Dystopia, Delusions and the Man @ BYOB Party in Feb 2019 (Part 4)

Image result for the road cormac mccarthySreeraj talked about the profoundly moving book The Road by Cormac McCarthy. This dystopian post-apocalyptic novel talks about the survival instincts of a father and a son. They walk through the barren landscape of an America that has been ravaged by fire and ash. It is cold and they do not know where they are heading to. All they have is a pistol for self-defense and a map that the man refers to. They go from uninhabited house to house, seeking food and shelter. The son keeps asking for reassurance as they see many gory sights on the way. Sreeraj was especially impressed by the kind of cli-fi words the author used dark, dead, grey, carbon fog, forest fire, ash, snow…The book went on to win the Pulitzer Prize for fiction and was also adapted into a movie.

Most millennials relate to this kind of book as there are many post-apocalyptic series and movies these days. Take Bird Box and other zombie series where the primary themes revolve around people who are foraging and trying their best to survive. Post-apocalyptic situations are also rampant in video games like The Last of Us.

You can listen to Cormac McCarthy talk to Oprah about this lyrical book here.

Image result for y the last man amazonA book this reminded Poonam of was Y: The Last Man comic series by Brian K. Vaughan. The premise of this graphic novel is interesting. A sex-specific plague wipes out the 2.9 billion men on earth, including male animals — every creature with a Y chromosome. Except two.

While the idea of survival is a theme that sells, the reality may be quite boring and not as romantic as writers make it out to be, one of the readers mused. People would have to go back to agriculture and till the land. Another reader observed how human beings are built for survival, so much so that even if they are left to their own devices in a jungle, someone who is unfamiliar with forest terrain will try his best to live and adapt to the ways of the woods. Of course, they could also die in the process. Take the case of the Rapa Nui in Easter Island.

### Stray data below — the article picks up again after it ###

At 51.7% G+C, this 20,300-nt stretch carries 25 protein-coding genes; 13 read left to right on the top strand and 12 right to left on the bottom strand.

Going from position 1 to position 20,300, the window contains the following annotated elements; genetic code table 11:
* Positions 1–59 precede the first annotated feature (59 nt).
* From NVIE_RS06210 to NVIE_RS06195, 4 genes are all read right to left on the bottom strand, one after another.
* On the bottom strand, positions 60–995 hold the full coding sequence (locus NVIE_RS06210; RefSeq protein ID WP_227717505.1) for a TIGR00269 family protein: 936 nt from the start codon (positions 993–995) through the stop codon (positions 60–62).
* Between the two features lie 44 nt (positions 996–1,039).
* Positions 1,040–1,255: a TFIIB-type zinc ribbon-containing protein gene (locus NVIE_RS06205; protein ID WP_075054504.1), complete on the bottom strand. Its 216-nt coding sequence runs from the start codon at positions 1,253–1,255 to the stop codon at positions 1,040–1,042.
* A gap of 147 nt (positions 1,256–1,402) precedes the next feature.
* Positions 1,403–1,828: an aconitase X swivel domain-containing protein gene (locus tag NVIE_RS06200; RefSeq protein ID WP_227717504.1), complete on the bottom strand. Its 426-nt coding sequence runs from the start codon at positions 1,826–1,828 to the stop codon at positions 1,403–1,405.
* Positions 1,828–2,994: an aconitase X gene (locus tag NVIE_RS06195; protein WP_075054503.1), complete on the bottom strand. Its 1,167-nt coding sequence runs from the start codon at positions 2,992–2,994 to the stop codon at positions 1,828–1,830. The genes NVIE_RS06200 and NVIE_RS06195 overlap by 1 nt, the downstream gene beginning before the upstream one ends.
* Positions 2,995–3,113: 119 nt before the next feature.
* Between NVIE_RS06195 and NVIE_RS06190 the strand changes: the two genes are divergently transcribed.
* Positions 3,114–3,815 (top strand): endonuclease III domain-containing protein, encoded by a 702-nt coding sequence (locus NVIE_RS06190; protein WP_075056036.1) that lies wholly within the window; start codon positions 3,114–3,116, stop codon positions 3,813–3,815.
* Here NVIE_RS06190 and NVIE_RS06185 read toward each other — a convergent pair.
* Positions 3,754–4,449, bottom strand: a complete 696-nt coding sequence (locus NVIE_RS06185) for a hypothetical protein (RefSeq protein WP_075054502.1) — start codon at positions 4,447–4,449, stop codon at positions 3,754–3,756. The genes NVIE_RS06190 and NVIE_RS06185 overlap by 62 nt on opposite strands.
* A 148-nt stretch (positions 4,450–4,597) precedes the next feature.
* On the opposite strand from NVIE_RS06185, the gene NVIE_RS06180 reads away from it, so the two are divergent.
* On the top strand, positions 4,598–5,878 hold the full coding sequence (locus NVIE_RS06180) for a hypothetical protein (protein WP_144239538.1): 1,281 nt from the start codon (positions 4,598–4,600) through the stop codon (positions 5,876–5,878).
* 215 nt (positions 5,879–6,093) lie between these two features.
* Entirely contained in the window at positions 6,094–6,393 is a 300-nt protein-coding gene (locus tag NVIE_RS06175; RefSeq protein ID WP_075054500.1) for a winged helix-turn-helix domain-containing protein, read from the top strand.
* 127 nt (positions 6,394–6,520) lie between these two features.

Image result for the god delusionAfter dystopian disillusionment, Aniket brought our attention to The God Delusion, a sensational book of 2006. Richard Dawkins’s theories must be understood in the context of a world where polarities like secularism and fundamentalism draw swords.  The idea of Darwinism is a heavily disputed idea even today. Dawkins views God as an excuse that human beings use to wage war and indulge in abuse. In spite of his infamous twitterfeed, Dawkins book is a seminal work and would interest seekers of knowledge. Watch Dawkins here. Aniket also mentioned having read the book Why am I a Hindu by Shashi Tharoor.

Image result for sapiensMani talked about the popular book of our BYOB Parties – Sapiens: A Brief History of Humankind by Yuval Harari. He is still reading the book and is impressed by the author’s multidisciplinary approach. The book seems to be the talking point of all book gatherings today.

More books in Part 5.

Violence, Classics and Nature @ BYOB Party in July 2016 (Part 5)

blood meridianAnshuman got the renowned book Blood Meridian by Cormac McCarthy. Unlike McCarthy’s previous books, this one explores violence with gusto. The story revolves around Kid who is part of a mercenary gang who scalps Indians and sells those scalps. The landscape where the gory masterpiece unfolds is the Texas-Mexico borderlands. McCarthy retains the wildness in the Wild West and removes the romanticism of the idea of the Wild West, probably created to reconcile with the goriness of the past..In fact Anshuman felt that it was a parody of the Wild West. McCarthy goes deep into the theme of violence and he pictures redemption through violence like no author can.

the count of monte cristo

Jeeth brought along a classic historical fiction The Count of Monte Cristo by Alexander Dumas, set in France, in the nineteenth century. The story deals with the classic theme of revenge going wrong. Edmund Dantes has been severely wronged and he longs for retribution. But at what cost?  The book has spewed many adaptations on screen and off it.

nature in the cityMeera Iyer got the book Nature in the City by Harini Nagendra. Since we live in Bengaluru, this book is of great relevance to us. We’ve all heard about how beautiful the Garden City once was, but now it’s at the mercy of development and human ambition. Harini Nagendra talks about nature in Bengaluru, something that was once taken for granted but which is now being remembered in its absence. The author effortlessly straddles between history, ecology and sociology of Bengaluru from the seventh century to the present day. She writes about the changing landscape, including its sacred groves, lakes and home gardens. She takes a hitherto unknown look at nature in slums.

Although the author is optimistic about the role of civil society in saving the city, Meera is not completely convinced as the situation requires a radical change of mindset.

More books in Part 5.